- 88 percent of all U.S. counties have no identifiable abortion provider. In non-metropolitan areas, the figure rises to 97 percent. (via) This means that nearly one in four women obtaining an abortion travel more than 50 miles to reach a provider, and 8 percent travel more than 100 miles. (via)
- Today, about 95% of women who need abortions have them in clinics or in private doctors' offices where costs can be kept low without increasing health risks. "According to the American Hospital Association, there were 5,801 hospitals in the United States in 2001. However, a 2001-2002 study by the Guttmacher Institute identified only 603 hospitals that provided abortions in 2001." (via)
- A survey in 1998 revealed that first-trimester abortion techniques are a routine part of training in only 46% of America's ob-gyn residency programs and many offer training in abortion care only as an elective. (via)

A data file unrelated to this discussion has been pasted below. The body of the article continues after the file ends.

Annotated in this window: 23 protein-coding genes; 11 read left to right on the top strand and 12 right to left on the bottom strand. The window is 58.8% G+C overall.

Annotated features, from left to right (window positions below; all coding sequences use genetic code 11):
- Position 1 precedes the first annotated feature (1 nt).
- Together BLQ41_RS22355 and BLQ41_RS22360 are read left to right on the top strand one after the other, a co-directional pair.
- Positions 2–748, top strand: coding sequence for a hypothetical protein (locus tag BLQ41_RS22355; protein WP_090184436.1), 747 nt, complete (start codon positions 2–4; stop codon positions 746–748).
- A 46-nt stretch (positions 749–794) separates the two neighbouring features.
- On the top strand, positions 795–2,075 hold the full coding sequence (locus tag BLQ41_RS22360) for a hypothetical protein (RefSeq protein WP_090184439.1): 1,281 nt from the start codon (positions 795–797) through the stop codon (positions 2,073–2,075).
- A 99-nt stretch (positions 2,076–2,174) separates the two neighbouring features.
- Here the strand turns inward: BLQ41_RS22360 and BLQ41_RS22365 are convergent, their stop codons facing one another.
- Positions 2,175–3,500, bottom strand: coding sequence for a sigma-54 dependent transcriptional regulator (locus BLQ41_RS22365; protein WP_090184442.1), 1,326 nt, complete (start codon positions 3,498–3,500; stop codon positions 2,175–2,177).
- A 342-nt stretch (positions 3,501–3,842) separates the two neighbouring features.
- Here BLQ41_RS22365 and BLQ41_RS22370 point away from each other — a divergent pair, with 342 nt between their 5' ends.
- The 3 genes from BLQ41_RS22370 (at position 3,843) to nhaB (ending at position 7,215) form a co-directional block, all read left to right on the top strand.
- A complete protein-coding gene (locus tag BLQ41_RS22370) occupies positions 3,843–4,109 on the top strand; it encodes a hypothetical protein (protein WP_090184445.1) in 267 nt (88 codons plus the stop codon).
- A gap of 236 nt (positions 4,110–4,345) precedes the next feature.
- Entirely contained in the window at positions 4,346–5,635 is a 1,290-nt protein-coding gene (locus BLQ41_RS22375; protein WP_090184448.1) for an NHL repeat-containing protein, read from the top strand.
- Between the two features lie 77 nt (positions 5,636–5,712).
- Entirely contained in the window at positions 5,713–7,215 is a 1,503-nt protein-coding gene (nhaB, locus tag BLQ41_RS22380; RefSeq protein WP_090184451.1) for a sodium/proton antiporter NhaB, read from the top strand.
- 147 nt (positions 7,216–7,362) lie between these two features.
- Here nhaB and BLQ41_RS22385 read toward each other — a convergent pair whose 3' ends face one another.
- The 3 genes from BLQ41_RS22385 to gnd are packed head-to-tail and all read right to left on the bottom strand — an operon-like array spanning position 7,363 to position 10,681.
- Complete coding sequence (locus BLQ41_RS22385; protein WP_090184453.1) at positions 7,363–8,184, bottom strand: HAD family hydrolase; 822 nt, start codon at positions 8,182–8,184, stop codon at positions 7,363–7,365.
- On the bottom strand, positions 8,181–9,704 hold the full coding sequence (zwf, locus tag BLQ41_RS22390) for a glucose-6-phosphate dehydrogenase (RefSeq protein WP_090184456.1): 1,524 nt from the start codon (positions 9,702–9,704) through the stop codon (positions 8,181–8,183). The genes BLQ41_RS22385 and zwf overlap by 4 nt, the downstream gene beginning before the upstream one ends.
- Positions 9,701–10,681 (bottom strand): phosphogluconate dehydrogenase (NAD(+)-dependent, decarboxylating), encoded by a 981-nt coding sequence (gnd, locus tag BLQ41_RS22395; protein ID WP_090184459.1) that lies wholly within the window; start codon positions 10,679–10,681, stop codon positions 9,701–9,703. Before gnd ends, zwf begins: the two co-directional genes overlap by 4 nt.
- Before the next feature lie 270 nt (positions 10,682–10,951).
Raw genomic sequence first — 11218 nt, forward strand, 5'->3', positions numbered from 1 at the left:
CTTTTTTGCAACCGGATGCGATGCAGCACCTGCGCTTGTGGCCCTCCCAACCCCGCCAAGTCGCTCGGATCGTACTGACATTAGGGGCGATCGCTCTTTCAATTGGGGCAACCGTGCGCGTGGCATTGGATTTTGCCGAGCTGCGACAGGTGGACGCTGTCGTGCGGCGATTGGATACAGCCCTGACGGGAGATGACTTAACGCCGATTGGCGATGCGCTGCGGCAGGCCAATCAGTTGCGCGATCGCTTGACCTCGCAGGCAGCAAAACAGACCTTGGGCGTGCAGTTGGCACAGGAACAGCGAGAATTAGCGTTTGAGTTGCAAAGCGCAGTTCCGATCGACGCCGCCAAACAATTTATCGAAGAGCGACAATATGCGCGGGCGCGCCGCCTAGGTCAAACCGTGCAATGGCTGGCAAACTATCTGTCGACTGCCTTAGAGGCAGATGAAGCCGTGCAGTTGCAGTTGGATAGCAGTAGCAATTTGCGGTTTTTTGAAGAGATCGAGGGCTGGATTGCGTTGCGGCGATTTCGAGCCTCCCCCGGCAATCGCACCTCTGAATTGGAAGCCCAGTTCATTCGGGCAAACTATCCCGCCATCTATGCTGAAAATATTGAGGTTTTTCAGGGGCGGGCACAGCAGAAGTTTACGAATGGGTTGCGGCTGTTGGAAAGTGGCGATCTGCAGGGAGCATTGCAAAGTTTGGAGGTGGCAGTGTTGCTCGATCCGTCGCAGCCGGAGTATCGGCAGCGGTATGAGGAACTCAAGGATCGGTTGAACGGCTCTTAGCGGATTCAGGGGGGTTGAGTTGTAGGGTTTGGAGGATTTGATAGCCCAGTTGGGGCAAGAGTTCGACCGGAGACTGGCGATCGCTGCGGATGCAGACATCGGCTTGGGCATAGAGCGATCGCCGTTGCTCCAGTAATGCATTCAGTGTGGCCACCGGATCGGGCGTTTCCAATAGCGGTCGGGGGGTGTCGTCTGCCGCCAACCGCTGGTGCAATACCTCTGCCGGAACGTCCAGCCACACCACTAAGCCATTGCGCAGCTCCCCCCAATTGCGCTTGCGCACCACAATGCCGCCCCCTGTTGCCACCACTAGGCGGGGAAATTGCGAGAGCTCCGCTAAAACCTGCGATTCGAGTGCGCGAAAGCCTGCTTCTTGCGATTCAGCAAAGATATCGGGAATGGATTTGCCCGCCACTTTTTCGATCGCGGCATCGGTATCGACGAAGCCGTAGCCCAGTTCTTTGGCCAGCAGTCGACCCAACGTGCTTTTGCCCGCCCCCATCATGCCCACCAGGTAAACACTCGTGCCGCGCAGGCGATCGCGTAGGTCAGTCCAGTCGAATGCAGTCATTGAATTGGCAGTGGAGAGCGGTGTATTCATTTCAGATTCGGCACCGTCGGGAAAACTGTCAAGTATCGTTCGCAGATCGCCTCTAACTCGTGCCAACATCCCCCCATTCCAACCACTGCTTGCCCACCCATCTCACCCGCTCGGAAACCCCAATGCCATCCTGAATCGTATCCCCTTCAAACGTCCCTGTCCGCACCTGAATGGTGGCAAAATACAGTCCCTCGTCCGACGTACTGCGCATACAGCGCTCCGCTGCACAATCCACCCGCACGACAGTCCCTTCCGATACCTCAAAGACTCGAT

- And the myriad of laws designed to prevent women from getting abortions at all (waiting periods, forced ultrasounds, forced counseling, etc.)
Iowa is the only state in the country where Planned Parenthood of the Heartland is administering RU-486 pills using a remote camera and special pill dispenser to patients at rural clinics. ...The legality of abortion starts to become meaningless when access to abortion is blocked. This concept by PP isn't going to help every woman have access (most medical literature says RU-486 can only be used in the first eight weeks of a pregnancy), but it will help some. And that is a Good Thing.
The new telemedicine technique allows a doctor to talk to and dispense the pills to a patient in a remote office location using a camera and microphone connected to the Internet, which allows for two-way communication. Officials said the patient is counseled by on-site staff before connecting to talk to the doctor who is at a different location.